Analog May 1975

Analog May 1975

Analog May 1975

Finally! An Analog from the past (mostly) full of stories I enjoy reading! Both well-written and not laced with sexism/colonialism/racism! It’s a miracle!

First, Political Relevance Alert: This issue opens with a Ben Bova editorial against Nixon and his corruption and how the country must rise up to end the corruption and how did we even get to this state in the first place? Substitute Trump for Nixon and it still makes a great editorial today (and, again, makes me feel like we’ll survive the current regime people have survived such things in the past). I don’t read literature to escape, but if I did, this would be the equivalent of tunneling out of your prison cell to surface in the prison yard.

On to the stories, which are less politically-minded, but still relevant in how they address the way SFF is, and always has been, a political medium.

List Tuttle and George R. R. Martin’s “The Storms of Windhaven” is perhaps the first story I’ve read that fully engages me, and that I enjoyed pretty much without reservation. The story is about a group of messenger-fliers who use solar sails as wings on a stormy planet with islands as the only land mass. The culture is extremely well-realized, but what draws my in is the reality of the characters and their feelings. The main character is a girl who has been flying, but who is soon to lose her wings to her younger brother because of outdated tradition, and her tale is full of sadness, pride, and love, and is so well-done. I’m not surprised the story was expanded into a book years later.

Unlike many of the stories that are overtly sexist or classist, this story is also notable for the depth and care put into its female characters–and for the fact that, in this world, there is no difference between the sexes in terms of jobs or respect or ability. Which is a welcome, welcome change.

Michael Sutch’s “Nascent” is another good, enjoyable story, this one dealing with the creation of intelligent dogs by the military to provide cheap and able troops. Half of the story is told via the POV of the dog Charlie while the other half focuses on the men judging his performance. And the tale is really engaging and well-realized, despite its “fear of the UN World State” scare tactics which posit:

  1. The world is UN controlled, and if a country isn’t able to provide its share to the world economy, then the UN sanctions another country to invade the first to spur both economies onward.
  2. There is a surplus of everything, and so most people don’t have to work in order to live–there aren’t enough “necessary” jobs to go around. One gains citizenship via military service, and those who don’t are looked down upon.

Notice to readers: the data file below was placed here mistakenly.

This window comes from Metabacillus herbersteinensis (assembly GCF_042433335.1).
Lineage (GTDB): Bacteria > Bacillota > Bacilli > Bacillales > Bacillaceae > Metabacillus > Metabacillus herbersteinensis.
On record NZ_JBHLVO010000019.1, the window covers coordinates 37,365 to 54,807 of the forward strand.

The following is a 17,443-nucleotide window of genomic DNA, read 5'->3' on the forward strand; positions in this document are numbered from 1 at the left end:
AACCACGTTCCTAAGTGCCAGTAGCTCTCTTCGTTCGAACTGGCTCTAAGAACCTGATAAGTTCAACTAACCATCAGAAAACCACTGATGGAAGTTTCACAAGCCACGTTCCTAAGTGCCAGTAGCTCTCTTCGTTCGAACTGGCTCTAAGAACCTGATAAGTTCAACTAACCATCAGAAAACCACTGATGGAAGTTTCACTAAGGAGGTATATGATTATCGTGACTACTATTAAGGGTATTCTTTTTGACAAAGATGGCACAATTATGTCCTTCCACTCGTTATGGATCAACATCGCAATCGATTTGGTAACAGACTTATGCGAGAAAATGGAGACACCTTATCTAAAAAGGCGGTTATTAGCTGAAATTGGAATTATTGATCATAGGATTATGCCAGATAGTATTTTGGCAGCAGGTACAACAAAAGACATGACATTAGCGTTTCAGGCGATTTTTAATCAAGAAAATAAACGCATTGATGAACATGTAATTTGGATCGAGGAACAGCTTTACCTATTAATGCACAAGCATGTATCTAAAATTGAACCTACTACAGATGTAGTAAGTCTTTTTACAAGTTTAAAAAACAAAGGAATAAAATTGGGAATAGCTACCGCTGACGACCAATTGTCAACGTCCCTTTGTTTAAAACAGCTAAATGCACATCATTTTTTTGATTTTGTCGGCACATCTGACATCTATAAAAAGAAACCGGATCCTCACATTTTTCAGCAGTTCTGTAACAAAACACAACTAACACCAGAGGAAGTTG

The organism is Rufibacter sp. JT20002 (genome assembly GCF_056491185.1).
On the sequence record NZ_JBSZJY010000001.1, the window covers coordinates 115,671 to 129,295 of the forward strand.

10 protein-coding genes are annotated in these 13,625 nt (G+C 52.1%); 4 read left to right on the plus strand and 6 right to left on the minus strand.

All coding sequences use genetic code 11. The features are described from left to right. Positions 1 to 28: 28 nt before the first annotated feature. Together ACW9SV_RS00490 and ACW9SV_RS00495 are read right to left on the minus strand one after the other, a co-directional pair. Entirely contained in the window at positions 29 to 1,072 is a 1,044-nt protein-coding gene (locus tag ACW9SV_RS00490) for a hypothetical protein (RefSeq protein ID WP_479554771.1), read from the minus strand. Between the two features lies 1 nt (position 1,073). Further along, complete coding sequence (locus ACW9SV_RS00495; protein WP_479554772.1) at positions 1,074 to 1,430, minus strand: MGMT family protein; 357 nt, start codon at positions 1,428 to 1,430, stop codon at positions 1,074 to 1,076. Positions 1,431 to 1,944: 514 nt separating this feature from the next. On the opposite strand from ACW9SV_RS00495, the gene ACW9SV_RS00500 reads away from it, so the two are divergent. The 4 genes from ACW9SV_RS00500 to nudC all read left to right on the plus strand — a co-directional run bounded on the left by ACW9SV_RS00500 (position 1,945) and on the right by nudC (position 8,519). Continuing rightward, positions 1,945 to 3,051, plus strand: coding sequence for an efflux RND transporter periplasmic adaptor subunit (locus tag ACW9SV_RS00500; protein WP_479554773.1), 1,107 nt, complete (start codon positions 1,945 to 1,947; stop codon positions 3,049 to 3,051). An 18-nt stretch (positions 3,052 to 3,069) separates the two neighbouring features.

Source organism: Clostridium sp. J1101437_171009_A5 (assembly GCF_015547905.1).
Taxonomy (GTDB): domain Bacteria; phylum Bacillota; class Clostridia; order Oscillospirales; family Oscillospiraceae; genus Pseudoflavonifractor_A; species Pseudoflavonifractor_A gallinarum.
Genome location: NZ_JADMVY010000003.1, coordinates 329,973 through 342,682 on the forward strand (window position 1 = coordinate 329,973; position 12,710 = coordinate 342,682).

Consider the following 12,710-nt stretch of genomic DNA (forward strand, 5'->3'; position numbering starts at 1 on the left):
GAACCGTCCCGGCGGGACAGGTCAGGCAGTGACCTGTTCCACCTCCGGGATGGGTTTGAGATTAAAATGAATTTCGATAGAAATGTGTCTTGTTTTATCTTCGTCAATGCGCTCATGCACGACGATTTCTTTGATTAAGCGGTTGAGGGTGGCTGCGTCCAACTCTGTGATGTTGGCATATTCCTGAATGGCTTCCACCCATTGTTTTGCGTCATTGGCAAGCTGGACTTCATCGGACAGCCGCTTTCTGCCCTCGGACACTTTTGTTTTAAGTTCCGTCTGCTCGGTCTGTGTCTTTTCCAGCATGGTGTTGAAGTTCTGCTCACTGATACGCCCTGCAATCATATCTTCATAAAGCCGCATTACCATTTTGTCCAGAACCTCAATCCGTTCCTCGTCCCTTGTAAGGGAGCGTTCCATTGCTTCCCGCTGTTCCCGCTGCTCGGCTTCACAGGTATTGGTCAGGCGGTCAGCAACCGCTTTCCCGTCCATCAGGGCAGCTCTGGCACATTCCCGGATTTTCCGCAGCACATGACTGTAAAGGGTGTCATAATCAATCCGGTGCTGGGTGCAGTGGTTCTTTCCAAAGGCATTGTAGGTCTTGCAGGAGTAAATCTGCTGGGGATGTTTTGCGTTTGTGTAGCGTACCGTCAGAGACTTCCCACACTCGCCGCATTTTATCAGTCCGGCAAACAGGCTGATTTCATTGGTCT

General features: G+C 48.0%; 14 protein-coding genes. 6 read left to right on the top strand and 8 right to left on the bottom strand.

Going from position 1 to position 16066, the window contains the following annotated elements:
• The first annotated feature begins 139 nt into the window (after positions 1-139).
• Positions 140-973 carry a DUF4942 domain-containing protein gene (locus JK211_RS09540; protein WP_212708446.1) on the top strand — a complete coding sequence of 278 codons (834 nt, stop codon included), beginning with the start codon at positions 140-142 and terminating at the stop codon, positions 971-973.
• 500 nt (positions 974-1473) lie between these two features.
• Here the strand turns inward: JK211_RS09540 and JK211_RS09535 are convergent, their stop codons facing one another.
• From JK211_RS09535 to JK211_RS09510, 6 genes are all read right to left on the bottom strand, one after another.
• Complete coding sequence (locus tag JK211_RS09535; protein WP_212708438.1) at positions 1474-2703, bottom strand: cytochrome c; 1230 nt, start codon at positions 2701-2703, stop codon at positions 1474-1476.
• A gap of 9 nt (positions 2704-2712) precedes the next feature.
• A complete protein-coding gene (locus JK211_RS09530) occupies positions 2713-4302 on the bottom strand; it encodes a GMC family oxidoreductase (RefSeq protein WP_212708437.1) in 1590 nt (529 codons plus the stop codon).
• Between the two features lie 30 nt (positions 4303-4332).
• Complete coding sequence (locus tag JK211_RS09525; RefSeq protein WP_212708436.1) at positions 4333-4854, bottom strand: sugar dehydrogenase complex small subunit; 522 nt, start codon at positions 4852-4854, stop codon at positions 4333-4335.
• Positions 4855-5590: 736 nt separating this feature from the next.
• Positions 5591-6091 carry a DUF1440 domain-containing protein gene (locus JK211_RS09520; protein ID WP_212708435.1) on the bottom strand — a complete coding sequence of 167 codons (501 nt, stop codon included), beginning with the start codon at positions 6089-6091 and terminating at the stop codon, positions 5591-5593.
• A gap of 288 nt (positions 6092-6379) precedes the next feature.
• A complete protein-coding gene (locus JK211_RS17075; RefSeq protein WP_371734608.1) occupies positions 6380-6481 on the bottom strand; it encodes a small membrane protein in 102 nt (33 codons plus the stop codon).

Both are points which are more ill-thought symptoms of a half-baked dystopia than real world-building. But if you ignore those political aspects, Sutch comes up with a well-written story that’s easy to read.

So, I finally found a writer worse that Poul Anderson in terms of sexism. Oh, what a joy it is! Perhaps this is because W. Macfarlane’s story “Country of the Mind” is trotting out the War Between the Sexes as its major conflict, and there are so many established tropes there that anyone who is just using it as window dressing ends up lazily drawing cliche after cliche from the air.

I mean, to just imagine that this was written a year or two before James Tiptree, Jr.’s “Houston, Houston, Do You Read?” and be so different in its portrayal of women. This story could’ve been from the thirties or the fifties. And, really, that’s not a fault of the writer (the writing IS the fault of the writer), but of the editor choosing a story that’s just so, so bad in all sorts of ways. Even laying aside the sexism and crappy world-building, the writing is unimaginative and also, at times, simply incomprehensible.

Selections from “Country of the Mind”:

“The woman behind the desk was a different brand of cookie” (pg. 118)

“A freeze-dried witch sat at the center and nodded her head.” (pg. 122)

And there’s more. But I’ll say no more about it.

I haven’t read much Algis Budrys, but his story “A Scraping at the Bones” makes me think I need to read more. It’s a straightforward noir sci-fi detective story where there’s really no mystery. Instead, it’s a character piece about what it means to live in a particular future world where everyone is watched and everything is prescribed by computers, and how one person’s acceptance of that system is undermined. I’ll always take seductive writing of a standard plot over a complex plot with crappy writing (as you’ll know if you read my stories), and this story fits that definition nicely.

Lastly, we have a story from Spider Robinson in his Callahan’s Crosstime Saloon series, “Two Heads are Better than One.” I’ve never read any of Robinson’s work before, and if the rest of his stories are like this I’m not sure if I’m missing much. It’s well-written, and the characters are sketched out instantly with just a few key details. However, this story is just a joke. It’s a very well-dressed joke, but just a joke all the same. One of the Unpulped books is a Spider Robinson, so I’m sure I’ll have more to say on this in the future. Right now, I’m not looking forward to the reading I’ll have to do in order to say it.

p.s. Just a short note here about how Lester del Rey HATES Samuel R. Delany’s novel Dhalgren. Hates is not perhaps strong enough: del Rey loathes this book. And while I find Dhalgren hard to recommend for everyone, I think the book is fascinating and strange and amazing in so many ways, while del Rey thinks all copies should be unbound and used for toilet paper. It’s fascinating to read such a bile-filled review of something I enjoyed. Also, I learned that apparently the title is a reworking of Grendel, which casts new light on the novel for me.

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